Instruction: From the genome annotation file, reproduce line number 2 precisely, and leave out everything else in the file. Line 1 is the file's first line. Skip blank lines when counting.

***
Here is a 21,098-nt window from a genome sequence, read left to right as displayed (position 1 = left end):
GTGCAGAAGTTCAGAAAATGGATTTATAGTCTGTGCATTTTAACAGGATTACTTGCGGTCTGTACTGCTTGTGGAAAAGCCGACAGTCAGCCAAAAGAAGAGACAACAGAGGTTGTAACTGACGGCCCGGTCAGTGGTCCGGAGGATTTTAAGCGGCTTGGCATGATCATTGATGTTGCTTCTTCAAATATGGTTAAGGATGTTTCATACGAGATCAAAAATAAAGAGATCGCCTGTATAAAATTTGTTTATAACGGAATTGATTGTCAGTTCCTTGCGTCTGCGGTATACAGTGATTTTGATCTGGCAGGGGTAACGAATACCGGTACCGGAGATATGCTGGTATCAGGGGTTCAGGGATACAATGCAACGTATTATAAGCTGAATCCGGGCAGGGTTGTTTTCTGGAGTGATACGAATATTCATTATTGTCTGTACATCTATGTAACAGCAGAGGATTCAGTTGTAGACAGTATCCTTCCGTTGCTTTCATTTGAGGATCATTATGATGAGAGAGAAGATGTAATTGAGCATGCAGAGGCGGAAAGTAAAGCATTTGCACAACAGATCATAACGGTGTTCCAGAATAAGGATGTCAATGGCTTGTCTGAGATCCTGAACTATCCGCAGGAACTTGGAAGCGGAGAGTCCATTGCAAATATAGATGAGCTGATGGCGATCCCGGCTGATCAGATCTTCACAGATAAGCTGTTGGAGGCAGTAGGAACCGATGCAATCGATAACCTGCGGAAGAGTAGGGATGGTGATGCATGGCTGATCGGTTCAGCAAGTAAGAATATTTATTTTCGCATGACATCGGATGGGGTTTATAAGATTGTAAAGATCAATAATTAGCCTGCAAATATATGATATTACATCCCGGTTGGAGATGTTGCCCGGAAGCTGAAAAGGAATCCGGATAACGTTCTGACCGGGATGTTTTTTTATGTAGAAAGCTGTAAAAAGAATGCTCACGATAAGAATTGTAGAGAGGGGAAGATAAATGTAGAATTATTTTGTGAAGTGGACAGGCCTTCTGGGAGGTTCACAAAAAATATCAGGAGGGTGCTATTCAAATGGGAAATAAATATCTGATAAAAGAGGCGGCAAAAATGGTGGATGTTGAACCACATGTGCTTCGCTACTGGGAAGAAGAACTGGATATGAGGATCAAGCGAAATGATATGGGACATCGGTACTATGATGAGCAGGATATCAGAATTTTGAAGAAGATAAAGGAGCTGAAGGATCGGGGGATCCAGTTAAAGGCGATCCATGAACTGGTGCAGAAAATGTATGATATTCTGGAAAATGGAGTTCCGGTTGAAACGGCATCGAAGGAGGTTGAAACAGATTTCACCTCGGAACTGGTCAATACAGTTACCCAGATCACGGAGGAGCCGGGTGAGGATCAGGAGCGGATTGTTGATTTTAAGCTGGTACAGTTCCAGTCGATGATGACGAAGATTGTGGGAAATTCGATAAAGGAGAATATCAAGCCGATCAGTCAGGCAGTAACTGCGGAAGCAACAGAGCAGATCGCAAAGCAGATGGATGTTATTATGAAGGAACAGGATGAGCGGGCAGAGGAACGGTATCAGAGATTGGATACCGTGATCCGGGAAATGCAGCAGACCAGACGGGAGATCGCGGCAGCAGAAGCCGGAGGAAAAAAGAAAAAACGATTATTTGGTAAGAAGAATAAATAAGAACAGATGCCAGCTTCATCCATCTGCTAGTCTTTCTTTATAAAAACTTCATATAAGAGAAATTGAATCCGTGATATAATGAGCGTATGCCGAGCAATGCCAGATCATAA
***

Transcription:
GTGCAGAAGTTCAGAAAATGGATTTATAGTCTGTGCATTTTAACAGGATTACTTGCGGTCTGTACTGCTTGTGGAAAAGCCGACAGTCAGCCAAAAGAAGAGACAACAGAGGTTGTAACTGACGGCCCGGTCAGTGGTCCGGAGGATTTTAAGCGGCTTGGCATGATCATTGATGTTGCTTCTTCAAATATGGTTAAGGATGTTTCATACGAGATCAAAAATAAAGAGATCGCCTGTATAAAATTTGTTTATAACGGAATTGATTGTCAGTTCCTTGCGTCTGCGGTATACAGTGATTTTGATCTGGCAGGGGTAACGAATACCGGTACCGGAGATATGCTGGTATCAGGGGTTCAGGGATACAATGCAACGTATTATAAGCTGAATCCGGGCAGGGTTGTTTTCTGGAGTGATACGAATATTCATTATTGTCTGTACATCTATGTAACAGCAGAGGATTCAGTTGTAGACAGTATCCTTCCGTTGCTTTCATTTGAGGATCATTATGATGAGAGAGAAGATGTAATTGAGCATGCAGAGGCGGAAAGTAAAGCATTTGCACAACAGATCATAACGGTGTTCCAGAATAAGGATGTCAATGGCTTGTCTGAGATCCTGAACTATCCGCAGGAACTTGGAAGCGGAGAGTCCATTGCAAATATAGATGAGCTGATGGCGATCCCGGCTGATCAGATCTTCACAGATAAGCTGTTGGAGGCAGTAGGAACCGATGCAATCGATAACCTGCGGAAGAGTAGGGATGGTGATGCATGGCTGATCGGTTCAGCAAGTAAGAATATTTATTTTCGCATGACATCGGATGGGGTTTATAAGATTGTAAAGATCAATAATTAGCCTGCAAATATATGATATTACATCCCGGTTGGAGATGTTGCCCGGAAGCTGAAAAGGAATCCGGATAACGTTCTGACCGGGATGTTTTTTTATGTAGAAAGCTGTAAAAAGAATGCTCACGATAAGAATTGTAGAGAGGGGAAGATAAATGTAGAATTATTTTGTGAAGTGGACAGGCCTTCTGGGAGGTTCACAAAAAATATCAGGAGGGTGCTATTCAAATGGGAAATAAATATCTGATAAAAGAGGCGGCAAAAATGGTGGATGTTGAACCACATGTGCTTCGCTACTGGGAAGAAGAACTGGATATGAGGATCAAGCGAAATGATATGGGACATCGGTACTATGATGAGCAGGATATCAGAATTTTGAAGAAGATAAAGGAGCTGAAGGATCGGGGGATCCAGTTAAAGGCGATCCATGAACTGGTGCAGAAAATGTATGATATTCTGGAAAATGGAGTTCCGGTTGAAACGGCATCGAAGGAGGTTGAAACAGATTTCACCTCGGAACTGGTCAATACAGTTACCCAGATCACGGAGGAGCCGGGTGAGGATCAGGAGCGGATTGTTGATTTTAAGCTGGTACAGTTCCAGTCGATGATGACGAAGATTGTGGGAAATTCGATAAAGGAGAATATCAAGCCGATCAGTCAGGCAGTAACTGCGGAAGCAACAGAGCAGATCGCAAAGCAGATGGATGTTATTATGAAGGAACAGGATGAGCGGGCAGAGGAACGGTATCAGAGATTGGATACCGTGATCCGGGAAATGCAGCAGACCAGACGGGAGATCGCGGCAGCAGAAGCCGGAGGAAAAAAGAAAAAACGATTATTTGGTAAGAAGAATAAATAAGAACAGATGCCAGCTTCATCCATCTGCTAGTCTTTCTTTATAAAAACTTCATATAAGAGAAATTGAATCCGTGATATAATGAGCGTATGCCGAGCAATGCCAGATCATAA